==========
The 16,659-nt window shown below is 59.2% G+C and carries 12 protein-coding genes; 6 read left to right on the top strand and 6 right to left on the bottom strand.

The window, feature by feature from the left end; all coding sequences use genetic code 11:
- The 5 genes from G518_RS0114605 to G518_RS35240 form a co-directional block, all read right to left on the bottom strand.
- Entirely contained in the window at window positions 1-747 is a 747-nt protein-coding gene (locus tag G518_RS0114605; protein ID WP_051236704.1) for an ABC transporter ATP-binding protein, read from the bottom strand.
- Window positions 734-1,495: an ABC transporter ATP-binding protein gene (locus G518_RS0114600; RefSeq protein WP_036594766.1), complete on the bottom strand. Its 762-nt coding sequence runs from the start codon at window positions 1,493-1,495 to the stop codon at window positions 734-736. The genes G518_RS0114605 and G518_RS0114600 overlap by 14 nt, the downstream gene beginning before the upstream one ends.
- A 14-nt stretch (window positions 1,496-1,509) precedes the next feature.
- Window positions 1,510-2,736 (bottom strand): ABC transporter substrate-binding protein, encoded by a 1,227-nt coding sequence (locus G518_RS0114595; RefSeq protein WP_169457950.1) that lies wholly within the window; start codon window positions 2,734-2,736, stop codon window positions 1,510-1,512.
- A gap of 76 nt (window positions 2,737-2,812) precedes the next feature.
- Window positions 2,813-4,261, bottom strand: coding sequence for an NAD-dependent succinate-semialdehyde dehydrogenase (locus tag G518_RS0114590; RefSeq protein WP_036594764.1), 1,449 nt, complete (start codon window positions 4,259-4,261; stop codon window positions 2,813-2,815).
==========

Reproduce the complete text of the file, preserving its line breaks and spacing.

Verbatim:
The 16,659-nt window shown below is 59.2% G+C and carries 12 protein-coding genes; 6 read left to right on the top strand and 6 right to left on the bottom strand.

The window, feature by feature from the left end; all coding sequences use genetic code 11:
- The 5 genes from G518_RS0114605 to G518_RS35240 form a co-directional block, all read right to left on the bottom strand.
- Entirely contained in the window at window positions 1-747 is a 747-nt protein-coding gene (locus tag G518_RS0114605; protein ID WP_051236704.1) for an ABC transporter ATP-binding protein, read from the bottom strand.
- Window positions 734-1,495: an ABC transporter ATP-binding protein gene (locus G518_RS0114600; RefSeq protein WP_036594766.1), complete on the bottom strand. Its 762-nt coding sequence runs from the start codon at window positions 1,493-1,495 to the stop codon at window positions 734-736. The genes G518_RS0114605 and G518_RS0114600 overlap by 14 nt, the downstream gene beginning before the upstream one ends.
- A 14-nt stretch (window positions 1,496-1,509) precedes the next feature.
- Window positions 1,510-2,736 (bottom strand): ABC transporter substrate-binding protein, encoded by a 1,227-nt coding sequence (locus G518_RS0114595; RefSeq protein WP_169457950.1) that lies wholly within the window; start codon window positions 2,734-2,736, stop codon window positions 1,510-1,512.
- A gap of 76 nt (window positions 2,737-2,812) precedes the next feature.
- Window positions 2,813-4,261, bottom strand: coding sequence for an NAD-dependent succinate-semialdehyde dehydrogenase (locus tag G518_RS0114590; RefSeq protein WP_036594764.1), 1,449 nt, complete (start codon window positions 4,259-4,261; stop codon window positions 2,813-2,815).